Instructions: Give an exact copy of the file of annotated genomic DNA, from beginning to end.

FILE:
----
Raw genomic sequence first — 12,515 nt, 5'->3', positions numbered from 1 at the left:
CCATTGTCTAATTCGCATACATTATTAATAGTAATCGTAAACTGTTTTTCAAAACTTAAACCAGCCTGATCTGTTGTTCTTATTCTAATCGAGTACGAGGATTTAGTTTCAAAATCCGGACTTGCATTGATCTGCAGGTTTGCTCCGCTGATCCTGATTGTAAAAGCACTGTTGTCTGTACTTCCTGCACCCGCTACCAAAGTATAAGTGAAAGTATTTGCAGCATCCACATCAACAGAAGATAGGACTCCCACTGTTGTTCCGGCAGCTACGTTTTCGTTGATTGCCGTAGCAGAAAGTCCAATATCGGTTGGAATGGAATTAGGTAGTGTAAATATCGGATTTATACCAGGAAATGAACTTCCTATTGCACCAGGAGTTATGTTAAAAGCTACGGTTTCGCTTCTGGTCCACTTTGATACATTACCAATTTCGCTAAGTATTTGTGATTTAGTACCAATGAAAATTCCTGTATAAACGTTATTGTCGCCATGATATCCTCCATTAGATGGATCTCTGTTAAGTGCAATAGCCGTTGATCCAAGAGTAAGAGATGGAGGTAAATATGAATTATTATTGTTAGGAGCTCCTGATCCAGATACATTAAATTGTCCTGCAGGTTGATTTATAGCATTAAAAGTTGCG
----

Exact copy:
Raw genomic sequence first — 12,515 nt, 5'->3', positions numbered from 1 at the left:
CCATTGTCTAATTCGCATACATTATTAATAGTAATCGTAAACTGTTTTTCAAAACTTAAACCAGCCTGATCTGTTGTTCTTATTCTAATCGAGTACGAGGATTTAGTTTCAAAATCCGGACTTGCATTGATCTGCAGGTTTGCTCCGCTGATCCTGATTGTAAAAGCACTGTTGTCTGTACTTCCTGCACCCGCTACCAAAGTATAAGTGAAAGTATTTGCAGCATCCACATCAACAGAAGATAGGACTCCCACTGTTGTTCCGGCAGCTACGTTTTCGTTGATTGCCGTAGCAGAAAGTCCAATATCGGTTGGAATGGAATTAGGTAGTGTAAATATCGGATTTATACCAGGAAATGAACTTCCTATTGCACCAGGAGTTATGTTAAAAGCTACGGTTTCGCTTCTGGTCCACTTTGATACATTACCAATTTCGCTAAGTATTTGTGATTTAGTACCAATGAAAATTCCTGTATAAACGTTATTGTCGCCATGATATCCTCCATTAGATGGATCTCTGTTAAGTGCAATAGCCGTTGATCCAAGAGTAAGAGATGGAGGTAAATATGAATTATTATTGTTAGGAGCTCCTGATCCAGATACATTAAATTGTCCTGCAGGTTGATTTATAGCATTAAAAGTTGCG